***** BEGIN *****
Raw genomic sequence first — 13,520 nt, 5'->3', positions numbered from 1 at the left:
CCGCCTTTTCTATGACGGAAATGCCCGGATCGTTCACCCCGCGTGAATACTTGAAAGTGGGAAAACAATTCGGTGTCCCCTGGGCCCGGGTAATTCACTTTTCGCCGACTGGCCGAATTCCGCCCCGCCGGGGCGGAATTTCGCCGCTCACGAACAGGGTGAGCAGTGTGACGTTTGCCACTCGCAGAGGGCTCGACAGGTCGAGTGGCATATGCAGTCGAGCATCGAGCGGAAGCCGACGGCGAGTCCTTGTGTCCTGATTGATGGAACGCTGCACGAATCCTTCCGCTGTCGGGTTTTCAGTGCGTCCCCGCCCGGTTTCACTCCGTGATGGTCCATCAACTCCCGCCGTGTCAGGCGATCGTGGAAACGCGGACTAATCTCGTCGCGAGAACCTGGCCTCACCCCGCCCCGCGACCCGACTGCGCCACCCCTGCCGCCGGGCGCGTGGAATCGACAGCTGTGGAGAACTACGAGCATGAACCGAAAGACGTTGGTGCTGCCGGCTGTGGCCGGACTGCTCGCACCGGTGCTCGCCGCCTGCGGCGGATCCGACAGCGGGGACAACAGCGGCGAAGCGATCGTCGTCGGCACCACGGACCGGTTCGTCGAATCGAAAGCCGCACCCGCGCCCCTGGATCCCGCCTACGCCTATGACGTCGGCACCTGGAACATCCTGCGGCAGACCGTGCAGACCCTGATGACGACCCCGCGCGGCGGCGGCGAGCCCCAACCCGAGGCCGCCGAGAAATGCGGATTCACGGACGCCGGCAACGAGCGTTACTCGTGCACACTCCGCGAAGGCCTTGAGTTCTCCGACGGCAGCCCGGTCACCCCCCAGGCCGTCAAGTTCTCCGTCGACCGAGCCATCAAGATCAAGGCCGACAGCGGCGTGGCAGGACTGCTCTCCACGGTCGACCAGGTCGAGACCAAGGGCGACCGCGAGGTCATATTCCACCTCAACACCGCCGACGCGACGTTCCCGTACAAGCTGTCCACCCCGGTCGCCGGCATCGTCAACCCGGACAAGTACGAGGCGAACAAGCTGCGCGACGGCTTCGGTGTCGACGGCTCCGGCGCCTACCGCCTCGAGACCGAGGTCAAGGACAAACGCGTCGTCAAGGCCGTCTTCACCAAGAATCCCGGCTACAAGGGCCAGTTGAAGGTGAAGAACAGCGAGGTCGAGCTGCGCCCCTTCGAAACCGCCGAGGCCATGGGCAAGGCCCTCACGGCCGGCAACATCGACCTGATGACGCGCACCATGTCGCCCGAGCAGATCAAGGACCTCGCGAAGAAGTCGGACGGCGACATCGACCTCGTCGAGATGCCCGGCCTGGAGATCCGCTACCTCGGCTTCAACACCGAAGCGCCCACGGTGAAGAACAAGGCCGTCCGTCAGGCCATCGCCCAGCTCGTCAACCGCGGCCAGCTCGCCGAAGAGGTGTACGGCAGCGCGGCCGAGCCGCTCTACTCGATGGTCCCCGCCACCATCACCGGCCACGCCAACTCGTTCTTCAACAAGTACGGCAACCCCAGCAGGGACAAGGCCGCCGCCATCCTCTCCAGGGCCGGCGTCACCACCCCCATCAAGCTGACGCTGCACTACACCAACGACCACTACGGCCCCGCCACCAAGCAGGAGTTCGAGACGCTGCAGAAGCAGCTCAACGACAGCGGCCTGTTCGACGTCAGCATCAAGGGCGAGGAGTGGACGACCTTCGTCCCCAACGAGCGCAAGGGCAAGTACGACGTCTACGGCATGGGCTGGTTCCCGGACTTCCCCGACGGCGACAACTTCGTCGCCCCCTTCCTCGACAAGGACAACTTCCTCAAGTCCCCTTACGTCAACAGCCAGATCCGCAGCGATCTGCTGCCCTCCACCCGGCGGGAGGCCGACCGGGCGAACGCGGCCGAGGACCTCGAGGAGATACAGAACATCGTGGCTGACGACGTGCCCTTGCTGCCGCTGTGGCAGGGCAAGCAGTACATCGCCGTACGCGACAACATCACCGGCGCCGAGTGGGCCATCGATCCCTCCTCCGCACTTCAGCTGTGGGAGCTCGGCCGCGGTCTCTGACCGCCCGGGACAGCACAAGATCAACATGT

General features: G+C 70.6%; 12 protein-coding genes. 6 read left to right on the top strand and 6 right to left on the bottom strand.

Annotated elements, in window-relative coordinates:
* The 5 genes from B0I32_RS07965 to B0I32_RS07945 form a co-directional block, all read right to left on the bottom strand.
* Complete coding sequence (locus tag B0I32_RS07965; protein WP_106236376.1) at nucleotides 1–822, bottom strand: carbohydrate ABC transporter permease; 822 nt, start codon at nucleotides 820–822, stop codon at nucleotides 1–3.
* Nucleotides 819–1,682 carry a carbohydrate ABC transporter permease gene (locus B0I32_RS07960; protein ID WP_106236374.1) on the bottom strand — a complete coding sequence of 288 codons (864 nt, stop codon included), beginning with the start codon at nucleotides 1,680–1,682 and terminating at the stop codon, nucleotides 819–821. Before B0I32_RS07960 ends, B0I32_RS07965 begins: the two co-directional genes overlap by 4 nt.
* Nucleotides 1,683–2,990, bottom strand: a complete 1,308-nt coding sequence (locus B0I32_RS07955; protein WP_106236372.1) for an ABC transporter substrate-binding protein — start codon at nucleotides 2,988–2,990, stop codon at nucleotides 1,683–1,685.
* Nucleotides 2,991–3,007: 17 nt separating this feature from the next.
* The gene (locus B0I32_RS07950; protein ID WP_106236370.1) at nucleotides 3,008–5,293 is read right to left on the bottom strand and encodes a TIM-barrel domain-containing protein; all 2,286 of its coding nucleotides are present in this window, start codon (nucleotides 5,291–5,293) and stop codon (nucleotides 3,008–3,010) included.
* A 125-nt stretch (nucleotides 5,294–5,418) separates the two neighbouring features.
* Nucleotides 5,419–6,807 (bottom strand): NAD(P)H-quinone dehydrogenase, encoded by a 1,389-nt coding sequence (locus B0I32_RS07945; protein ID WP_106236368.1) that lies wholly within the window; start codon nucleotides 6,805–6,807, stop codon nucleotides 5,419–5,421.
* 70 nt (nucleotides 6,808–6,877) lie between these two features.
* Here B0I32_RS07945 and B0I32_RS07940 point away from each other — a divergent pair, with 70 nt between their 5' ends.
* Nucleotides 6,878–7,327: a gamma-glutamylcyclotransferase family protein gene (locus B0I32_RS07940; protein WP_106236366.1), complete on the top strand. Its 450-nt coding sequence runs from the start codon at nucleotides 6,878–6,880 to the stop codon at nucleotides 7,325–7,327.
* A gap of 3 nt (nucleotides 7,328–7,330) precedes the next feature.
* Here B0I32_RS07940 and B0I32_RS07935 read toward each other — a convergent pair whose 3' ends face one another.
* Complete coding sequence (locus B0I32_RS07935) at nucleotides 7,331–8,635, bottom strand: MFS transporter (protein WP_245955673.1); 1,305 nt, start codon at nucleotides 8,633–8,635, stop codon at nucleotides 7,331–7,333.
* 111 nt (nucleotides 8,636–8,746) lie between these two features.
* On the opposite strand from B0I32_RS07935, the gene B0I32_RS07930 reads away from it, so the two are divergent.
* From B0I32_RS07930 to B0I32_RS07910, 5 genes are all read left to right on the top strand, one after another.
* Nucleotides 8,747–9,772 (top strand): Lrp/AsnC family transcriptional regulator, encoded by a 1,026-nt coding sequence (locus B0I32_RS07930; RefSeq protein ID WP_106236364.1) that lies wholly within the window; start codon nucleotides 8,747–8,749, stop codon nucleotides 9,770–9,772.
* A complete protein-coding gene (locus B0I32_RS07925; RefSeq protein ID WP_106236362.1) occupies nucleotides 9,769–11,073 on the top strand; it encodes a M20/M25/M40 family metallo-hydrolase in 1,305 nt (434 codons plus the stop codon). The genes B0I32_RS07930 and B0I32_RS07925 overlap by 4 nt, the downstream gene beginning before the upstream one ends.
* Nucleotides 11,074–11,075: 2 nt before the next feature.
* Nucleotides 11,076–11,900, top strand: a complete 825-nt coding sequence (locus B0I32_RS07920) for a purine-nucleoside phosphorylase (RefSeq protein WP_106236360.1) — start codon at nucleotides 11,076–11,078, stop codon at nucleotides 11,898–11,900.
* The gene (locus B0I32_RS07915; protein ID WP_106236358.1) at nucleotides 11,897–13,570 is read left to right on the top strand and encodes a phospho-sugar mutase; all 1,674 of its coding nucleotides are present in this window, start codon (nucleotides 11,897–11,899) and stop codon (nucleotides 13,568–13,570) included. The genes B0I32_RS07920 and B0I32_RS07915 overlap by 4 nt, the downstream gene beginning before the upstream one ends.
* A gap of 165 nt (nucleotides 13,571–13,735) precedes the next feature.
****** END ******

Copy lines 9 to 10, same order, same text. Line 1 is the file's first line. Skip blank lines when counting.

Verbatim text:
* Nucleotides 2,991–3,007: 17 nt separating this feature from the next.
* The gene (locus B0I32_RS07950; protein ID WP_106236370.1) at nucleotides 3,008–5,293 is read right to left on the bottom strand and encodes a TIM-barrel domain-containing protein; all 2,286 of its coding nucleotides are present in this window, start codon (nucleotides 5,291–5,293) and stop codon (nucleotides 3,008–3,010) included.